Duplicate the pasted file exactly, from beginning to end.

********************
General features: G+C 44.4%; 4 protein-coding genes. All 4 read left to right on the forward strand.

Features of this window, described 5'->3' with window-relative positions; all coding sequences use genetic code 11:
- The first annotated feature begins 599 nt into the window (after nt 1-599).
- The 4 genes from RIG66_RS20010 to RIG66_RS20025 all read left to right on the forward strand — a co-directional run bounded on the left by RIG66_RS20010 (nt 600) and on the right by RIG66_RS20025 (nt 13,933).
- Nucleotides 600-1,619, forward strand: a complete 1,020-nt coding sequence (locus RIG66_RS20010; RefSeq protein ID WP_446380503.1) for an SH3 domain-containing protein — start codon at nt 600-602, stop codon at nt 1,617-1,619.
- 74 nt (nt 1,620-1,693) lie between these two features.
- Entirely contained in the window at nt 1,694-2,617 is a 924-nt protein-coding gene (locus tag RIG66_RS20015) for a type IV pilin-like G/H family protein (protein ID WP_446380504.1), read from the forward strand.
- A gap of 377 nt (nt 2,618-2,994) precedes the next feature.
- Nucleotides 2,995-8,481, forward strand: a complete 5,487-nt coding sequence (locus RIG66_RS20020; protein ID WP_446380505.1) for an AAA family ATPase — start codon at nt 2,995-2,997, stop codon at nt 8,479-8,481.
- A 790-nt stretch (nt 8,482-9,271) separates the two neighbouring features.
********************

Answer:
General features: G+C 44.4%; 4 protein-coding genes. All 4 read left to right on the forward strand.

Features of this window, described 5'->3' with window-relative positions; all coding sequences use genetic code 11:
- The first annotated feature begins 599 nt into the window (after nt 1-599).
- The 4 genes from RIG66_RS20010 to RIG66_RS20025 all read left to right on the forward strand — a co-directional run bounded on the left by RIG66_RS20010 (nt 600) and on the right by RIG66_RS20025 (nt 13,933).
- Nucleotides 600-1,619, forward strand: a complete 1,020-nt coding sequence (locus RIG66_RS20010; RefSeq protein ID WP_446380503.1) for an SH3 domain-containing protein — start codon at nt 600-602, stop codon at nt 1,617-1,619.
- 74 nt (nt 1,620-1,693) lie between these two features.
- Entirely contained in the window at nt 1,694-2,617 is a 924-nt protein-coding gene (locus tag RIG66_RS20015) for a type IV pilin-like G/H family protein (protein ID WP_446380504.1), read from the forward strand.
- A gap of 377 nt (nt 2,618-2,994) precedes the next feature.
- Nucleotides 2,995-8,481, forward strand: a complete 5,487-nt coding sequence (locus RIG66_RS20020; protein ID WP_446380505.1) for an AAA family ATPase — start codon at nt 2,995-2,997, stop codon at nt 8,479-8,481.
- A 790-nt stretch (nt 8,482-9,271) separates the two neighbouring features.